Have you taken a look at our heroes? Hmm, what was your reaction? I totally agree with my mom, and as she said, "We are SO home schooled!"

Wednesday, March 06, 2013


Here, in this distant European land, we all yearn for a sweet American treat. However, our brownie mixes have my now run out, and some necessary supplies for brownies we don't have. I mourned this loss for about a week before deciding that something needed to be done.

I then looked up a blondie recipe, as an alternate option and we've been enjoying the results of the subsequent find ever since. But we don't call them "blondies." Our brown sugar is very dark, and so our "blondes" are almost as dark as brownies. We call them "brunettes," a name which Sadie thought of for them.




  • 1/2 cup of butter, melted
  • 1 cup of tightly packed dark brown sugar
  • 1 egg, lightly beaten
  • 1 teaspoon of vanilla
  • 1/2 teaspoon baking powder
  • 1/8 teaspoon of baking soda
  • Pinch of salt
  • 1 cup of all-purpose flour
  • 1/3 cup of butterscotch chips (chopped walnuts and chocolate chips are equally tasty)


1 Preheat the oven to 350°F. Lightly butter and flour an 8X8 pan. Whisk together the melted butter and sugar in a bowl.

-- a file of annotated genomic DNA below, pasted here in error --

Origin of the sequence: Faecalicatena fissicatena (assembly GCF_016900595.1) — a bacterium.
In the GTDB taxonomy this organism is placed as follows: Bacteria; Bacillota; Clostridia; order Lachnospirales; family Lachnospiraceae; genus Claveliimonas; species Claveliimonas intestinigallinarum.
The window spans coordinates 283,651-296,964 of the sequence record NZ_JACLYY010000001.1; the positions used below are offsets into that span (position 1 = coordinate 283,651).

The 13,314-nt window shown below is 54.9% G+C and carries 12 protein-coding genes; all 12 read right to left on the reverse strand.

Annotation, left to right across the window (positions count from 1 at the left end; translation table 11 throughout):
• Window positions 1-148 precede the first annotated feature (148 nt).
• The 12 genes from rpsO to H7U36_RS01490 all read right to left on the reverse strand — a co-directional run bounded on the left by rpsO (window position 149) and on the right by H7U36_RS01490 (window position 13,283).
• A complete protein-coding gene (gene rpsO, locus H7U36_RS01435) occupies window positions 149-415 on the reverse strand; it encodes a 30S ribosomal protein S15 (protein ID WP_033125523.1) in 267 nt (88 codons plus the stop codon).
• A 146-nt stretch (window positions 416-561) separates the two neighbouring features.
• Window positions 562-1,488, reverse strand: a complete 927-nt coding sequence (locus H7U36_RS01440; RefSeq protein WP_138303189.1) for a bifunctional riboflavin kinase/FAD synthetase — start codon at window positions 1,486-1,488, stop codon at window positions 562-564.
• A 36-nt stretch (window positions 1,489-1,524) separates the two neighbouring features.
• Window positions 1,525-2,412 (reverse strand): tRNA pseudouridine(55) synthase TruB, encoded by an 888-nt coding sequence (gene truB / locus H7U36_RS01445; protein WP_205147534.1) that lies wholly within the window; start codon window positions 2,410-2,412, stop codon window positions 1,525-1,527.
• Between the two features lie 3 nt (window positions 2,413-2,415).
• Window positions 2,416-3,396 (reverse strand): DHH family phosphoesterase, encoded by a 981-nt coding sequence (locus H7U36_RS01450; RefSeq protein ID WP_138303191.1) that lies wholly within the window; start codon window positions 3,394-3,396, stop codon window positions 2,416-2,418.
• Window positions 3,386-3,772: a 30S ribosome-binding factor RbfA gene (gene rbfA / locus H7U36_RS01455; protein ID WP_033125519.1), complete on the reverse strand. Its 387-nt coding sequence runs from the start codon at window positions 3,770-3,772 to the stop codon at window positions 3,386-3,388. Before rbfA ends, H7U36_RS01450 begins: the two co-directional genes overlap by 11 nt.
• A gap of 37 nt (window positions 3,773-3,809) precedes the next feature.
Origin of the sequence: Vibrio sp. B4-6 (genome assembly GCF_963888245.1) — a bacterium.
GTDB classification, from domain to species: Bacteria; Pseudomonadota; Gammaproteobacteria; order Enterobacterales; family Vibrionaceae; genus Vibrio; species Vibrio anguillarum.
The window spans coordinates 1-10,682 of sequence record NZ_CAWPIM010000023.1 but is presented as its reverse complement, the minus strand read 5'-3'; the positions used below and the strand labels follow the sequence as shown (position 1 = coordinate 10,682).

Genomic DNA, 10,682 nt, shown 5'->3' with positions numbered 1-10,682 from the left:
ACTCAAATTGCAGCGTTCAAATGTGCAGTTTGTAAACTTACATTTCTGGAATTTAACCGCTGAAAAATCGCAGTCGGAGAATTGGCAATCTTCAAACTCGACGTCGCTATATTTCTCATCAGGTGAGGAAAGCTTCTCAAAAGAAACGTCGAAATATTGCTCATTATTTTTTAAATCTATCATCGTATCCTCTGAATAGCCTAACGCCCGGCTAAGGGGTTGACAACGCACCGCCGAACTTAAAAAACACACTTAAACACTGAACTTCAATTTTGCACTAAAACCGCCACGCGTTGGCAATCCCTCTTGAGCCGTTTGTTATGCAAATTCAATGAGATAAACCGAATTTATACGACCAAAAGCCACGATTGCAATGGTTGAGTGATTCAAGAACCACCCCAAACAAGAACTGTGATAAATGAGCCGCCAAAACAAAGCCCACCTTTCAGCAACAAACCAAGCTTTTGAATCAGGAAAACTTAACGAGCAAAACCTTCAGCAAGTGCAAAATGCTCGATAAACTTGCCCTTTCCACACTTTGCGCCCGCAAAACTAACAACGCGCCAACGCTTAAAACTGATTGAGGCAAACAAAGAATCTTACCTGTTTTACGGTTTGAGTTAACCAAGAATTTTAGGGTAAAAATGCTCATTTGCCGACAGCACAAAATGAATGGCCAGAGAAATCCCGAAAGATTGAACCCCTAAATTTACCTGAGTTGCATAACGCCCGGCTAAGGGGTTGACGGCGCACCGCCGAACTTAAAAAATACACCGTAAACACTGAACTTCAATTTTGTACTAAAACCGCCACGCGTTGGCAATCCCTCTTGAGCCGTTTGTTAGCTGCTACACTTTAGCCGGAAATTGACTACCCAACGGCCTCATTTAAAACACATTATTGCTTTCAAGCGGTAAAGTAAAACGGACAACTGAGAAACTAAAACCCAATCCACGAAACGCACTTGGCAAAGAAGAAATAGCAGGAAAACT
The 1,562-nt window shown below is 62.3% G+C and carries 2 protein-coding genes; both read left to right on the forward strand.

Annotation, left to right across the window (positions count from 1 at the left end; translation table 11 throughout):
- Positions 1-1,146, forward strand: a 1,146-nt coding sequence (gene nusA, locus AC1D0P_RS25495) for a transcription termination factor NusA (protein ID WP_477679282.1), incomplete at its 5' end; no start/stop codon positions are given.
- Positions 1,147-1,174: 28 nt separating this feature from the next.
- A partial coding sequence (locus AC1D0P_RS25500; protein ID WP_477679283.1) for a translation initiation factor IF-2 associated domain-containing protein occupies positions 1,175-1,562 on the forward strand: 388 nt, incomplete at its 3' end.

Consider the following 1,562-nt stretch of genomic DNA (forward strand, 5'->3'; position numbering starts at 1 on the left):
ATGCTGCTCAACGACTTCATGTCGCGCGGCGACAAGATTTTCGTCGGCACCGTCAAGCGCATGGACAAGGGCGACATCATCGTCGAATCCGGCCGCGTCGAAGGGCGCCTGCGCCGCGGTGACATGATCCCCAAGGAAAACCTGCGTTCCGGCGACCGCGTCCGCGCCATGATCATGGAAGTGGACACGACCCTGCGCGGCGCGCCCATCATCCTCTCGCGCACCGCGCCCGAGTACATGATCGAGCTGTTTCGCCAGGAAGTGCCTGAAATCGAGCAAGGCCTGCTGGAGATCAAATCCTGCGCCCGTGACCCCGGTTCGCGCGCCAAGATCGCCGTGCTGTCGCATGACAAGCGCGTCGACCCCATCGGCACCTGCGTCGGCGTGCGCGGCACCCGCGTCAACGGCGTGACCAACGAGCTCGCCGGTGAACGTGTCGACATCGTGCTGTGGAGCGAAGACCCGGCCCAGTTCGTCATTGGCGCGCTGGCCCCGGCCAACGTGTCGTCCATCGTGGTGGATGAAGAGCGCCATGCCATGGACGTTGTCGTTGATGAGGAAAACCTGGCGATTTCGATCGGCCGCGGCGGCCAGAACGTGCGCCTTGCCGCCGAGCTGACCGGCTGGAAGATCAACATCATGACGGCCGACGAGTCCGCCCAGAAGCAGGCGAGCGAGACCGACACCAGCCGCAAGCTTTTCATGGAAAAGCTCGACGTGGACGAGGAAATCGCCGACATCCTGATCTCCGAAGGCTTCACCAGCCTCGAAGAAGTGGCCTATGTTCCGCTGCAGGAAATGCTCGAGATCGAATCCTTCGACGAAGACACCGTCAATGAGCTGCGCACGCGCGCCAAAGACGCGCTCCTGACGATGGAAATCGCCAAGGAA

2 Add the egg and vanilla extract and whisk.
3 Add the flour, baking soda, baking powder, and salt, mix it all together. Add the butterscotch chips or other mix-ins.
4 Pour into the pan and spread evenly. Bake for 20-25 minutes or until a toothpick comes out clean. Allow to cool. Cut into squares and serve.

Tuesday, March 05, 2013

A Flag Hanging On My Wall

On a certain wall, in a certain bedroom of a certain girl living one of  the tiniest countries in the world, hangs a flag. This flag isn't very big, but it is very special, because on it are pins from my travels in Europe.

It is my flag.

Last night, another pin was added onto my flag.

I'd already 10 pins hanging on it,

From a castle in Germany

From a Beer Garden in Munich

From Antwerp, Belgium

From the Netherlands

From a Museum in the Netherlands,

From Brussels, Belgium

From Westminster Abbey in London

From Hampton Court, (King Henry VIII's house in London)

From London,

From Haarlem, Netherlands,

And, added last night, Paris.

This collection, which was really my mom's idea, has helped me remember all the places I've gone, in a visual way. I don't know how many more pins will go onto my flag on the wall, but I have plenty of space.

(A LOT of space :~)

Friday, March 01, 2013

My Parisian Diary (Day 1)